Dan Rather's retirement opens a new era of TV journalism.

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Nov. 24 2004 1:41 PM

Telling It Slant

Dan Rather's retirement opens a new era of TV journalism.

Rather's days of the future past
Rather's days of the future past

The Dan Rather story has so far been reported from two angles: The mainstream media views his retirement as the first nail in the coffin of network news; the blogosphere views it as the crowning triumph of the "Pajamahadeen"—the conservative bloggers who helped blow up the story of the fake 60 Minutes memos into a full-fledged media scandal. Neither, it seems to me, quite gets it right. With Rather's retirement from the nightly news, the news anchor may have been replaced by a new paradigm of TV journalism—and that's not necessarily a bad thing.

Dana Stevens Dana Stevens

Dana Stevens is Slate's movie critic.

To the likely dismay of his many jammy-clad detractors, Rather, unlike Tom Brokaw, is hardly headed for the rolling green pasture where old news anchors go to die. He will continue to work for CBS on both editions of 60 Minutes. In other words, Rather is leaving his figurehead capacity to become a full-time investigative reporter, precisely the position his critics were so keen to strip him of. He will be free from the mantle of "objectivity" that hangs so heavy on the shoulders of the nightly news anchor. In the few years before he retires for real, he'll no doubt throw himself into trying to track down the irreproachable, headline-making scoop he needs to rehabilitate his reputation after the embarrassment of Memogate.

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So what of this claim that Rather is a dinosaur, a symbol of the dying breed of the network news anchor? That network news is dying, there can be no doubt. Evening news ratings are down 59 percent from their all-time high 30 years ago, due to the ascendance of cable, the Internet, and other alternate news sources, as well as to cultural changes in the way Americans work and live. As media strategist and former CBS producer Robbie Vorhaus puts it, "Nobody comes home at night and says, 'Honey, give me that martini and I'm going to turn on Dan Rather and watch the news.' " (Unless, of course, said martini-swiller is simultaneously online, blogging about Rather's bias.)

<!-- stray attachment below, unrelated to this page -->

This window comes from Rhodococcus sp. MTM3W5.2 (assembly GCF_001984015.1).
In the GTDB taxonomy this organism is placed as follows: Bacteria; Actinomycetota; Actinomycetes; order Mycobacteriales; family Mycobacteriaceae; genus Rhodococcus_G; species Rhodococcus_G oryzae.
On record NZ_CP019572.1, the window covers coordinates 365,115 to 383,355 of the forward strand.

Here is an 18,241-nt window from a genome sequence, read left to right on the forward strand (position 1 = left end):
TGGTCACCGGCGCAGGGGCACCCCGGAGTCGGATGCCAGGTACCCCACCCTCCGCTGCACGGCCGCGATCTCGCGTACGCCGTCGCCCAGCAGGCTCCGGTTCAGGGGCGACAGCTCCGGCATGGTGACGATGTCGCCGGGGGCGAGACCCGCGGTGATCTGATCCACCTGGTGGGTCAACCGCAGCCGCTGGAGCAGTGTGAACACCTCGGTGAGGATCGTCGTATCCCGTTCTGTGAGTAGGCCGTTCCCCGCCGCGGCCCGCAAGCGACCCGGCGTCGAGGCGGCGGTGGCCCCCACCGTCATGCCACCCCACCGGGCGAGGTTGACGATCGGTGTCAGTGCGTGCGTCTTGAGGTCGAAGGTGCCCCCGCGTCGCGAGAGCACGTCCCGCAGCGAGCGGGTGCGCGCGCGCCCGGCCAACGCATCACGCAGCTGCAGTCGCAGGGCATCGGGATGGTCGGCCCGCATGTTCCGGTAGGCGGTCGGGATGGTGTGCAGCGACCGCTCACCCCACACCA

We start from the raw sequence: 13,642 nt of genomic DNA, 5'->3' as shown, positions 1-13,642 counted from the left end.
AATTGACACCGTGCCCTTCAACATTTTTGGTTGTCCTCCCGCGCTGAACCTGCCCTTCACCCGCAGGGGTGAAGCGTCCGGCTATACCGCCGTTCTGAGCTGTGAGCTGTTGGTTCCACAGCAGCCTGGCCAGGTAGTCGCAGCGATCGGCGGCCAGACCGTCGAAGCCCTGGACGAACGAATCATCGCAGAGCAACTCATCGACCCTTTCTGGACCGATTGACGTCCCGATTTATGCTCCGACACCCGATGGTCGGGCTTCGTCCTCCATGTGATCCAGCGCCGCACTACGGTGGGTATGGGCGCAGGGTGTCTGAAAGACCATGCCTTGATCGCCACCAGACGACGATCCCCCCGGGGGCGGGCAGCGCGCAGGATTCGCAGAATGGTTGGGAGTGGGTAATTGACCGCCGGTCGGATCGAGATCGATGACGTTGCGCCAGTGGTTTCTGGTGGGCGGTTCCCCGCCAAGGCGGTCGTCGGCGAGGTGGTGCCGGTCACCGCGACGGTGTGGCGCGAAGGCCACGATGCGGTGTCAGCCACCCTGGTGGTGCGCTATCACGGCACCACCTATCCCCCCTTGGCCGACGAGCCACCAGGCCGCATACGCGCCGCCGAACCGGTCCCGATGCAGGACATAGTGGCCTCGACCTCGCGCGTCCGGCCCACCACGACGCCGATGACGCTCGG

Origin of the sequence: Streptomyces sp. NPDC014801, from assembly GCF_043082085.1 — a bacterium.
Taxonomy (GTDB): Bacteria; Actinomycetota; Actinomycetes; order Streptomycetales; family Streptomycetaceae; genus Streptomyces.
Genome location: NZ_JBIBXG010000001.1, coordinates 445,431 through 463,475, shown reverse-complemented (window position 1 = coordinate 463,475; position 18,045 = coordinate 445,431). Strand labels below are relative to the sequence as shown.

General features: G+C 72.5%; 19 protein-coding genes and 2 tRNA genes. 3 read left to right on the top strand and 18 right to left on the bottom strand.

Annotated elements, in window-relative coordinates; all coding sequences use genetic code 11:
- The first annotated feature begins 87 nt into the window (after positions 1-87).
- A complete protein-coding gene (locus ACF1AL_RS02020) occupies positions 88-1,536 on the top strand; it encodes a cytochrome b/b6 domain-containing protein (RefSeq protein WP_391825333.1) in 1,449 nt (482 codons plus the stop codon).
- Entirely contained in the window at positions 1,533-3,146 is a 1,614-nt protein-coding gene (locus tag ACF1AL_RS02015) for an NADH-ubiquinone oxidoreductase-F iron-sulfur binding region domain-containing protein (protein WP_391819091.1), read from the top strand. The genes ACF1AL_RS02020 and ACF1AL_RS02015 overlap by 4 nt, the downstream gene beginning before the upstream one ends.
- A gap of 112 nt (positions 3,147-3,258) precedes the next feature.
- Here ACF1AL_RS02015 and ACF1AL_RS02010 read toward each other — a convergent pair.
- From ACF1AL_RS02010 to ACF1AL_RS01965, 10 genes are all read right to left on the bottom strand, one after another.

In the generation since Rather took over Walter Cronkite's chair, there's been a sea change in the way we experience the flow of information. But precisely because of that shift, whenever I try to imagine the future voice of news on television, it comes out sounding an awful lot like Dan Rather's: folksy, personal, and partisan to a fault. Ironically, the very qualities that have made Rather a target for ridicule over the years—his sentimental patriotism, his barely veiled partiality, his odd combination of vulnerability and hubris—are those that most resemble the new breed of "personality journalists" that are siphoning viewers away from broadcast news and toward the cable-news talk shows.    

Rather has never been cut from the traditional cloth of the calm, avuncular news anchor. He's hotheaded and quirky, less a transparent conduit of news than a kind of newsmaker himself.  And while Rather's anchor career may be drawing to a close, the era of the newscaster-as-newsmaker is just beginning. On Monday, the day before the Rather news broke, CNN announced that former CBS news executive Jonathan Klein would take over as president. In his first teleconference with reporters, Klein was already encouraging CNN anchors to punch up their news coverage with more "personality." Observing that "the best shows on TV are the direct reflections of producers and correspondents and anchors," Klein cited Bill O'Reilly as an example of someone who could successfully "channel his passions onto the screen."

Yesterday, watching the media tributes to Rather, I couldn't help but think of Klein's pronouncement. Could you ask for a more passionate channeler than Rather? Remember when he wept openly on David Letterman after 9/11, or recited the lyrics to John Denver's "Take Me Home, Country Roads" to commemorate the rescue of Jessica Lynch? Then there are the "Ratherisms," the colorful folk expressions the Texas-born anchor loves to trot out whenever the breaking news gets "hotter than a Laredo parking lot." (My personal favorite was Rather's 1996 quote to the Los Angeles Times on the chances of finding him still in the anchor seat after the 2000 election: "You would sooner find a tall talking broccoli stick to offer to mow your lawn for free.") It may be, as Bryan Curtis has written in Slate, that Rather is simply "barking mad," but it seems that's just how we like our news anchors these days: What else could explain the success of loofah-loving loose cannon Bill O'Reilly, or my own favorite lunatic, the certifiable Chris Matthews on MSNBC? Years of information overload have made media critics of us all; these days, we want someone who, in Emily Dickinson's words, can "tell all the truth, but tell it slant."

Rather was never fully contained by his role as a newscaster. And now that he has moved on, he seems well-poised to spend his twilight years exploring the possibilities of the post-anchor era. On Larry King Live in January 2001, Rather, discussing the post-presidential future of Bill Clinton, asked King how he would feel about "a talk show that had President Clinton and myself … a national talk show, maybe nine o'clock Eastern Time? How would you feel about that? … I'm kidding." Or is he? Like Clinton, Rather seems temperamentally suited to the warmth and informality of the talk-show format. In the television climate of a few years from now, a down-home, unabashedly opinionated chat show like Fun With Bill and Dan might well be giving the network news shows a run for their money.

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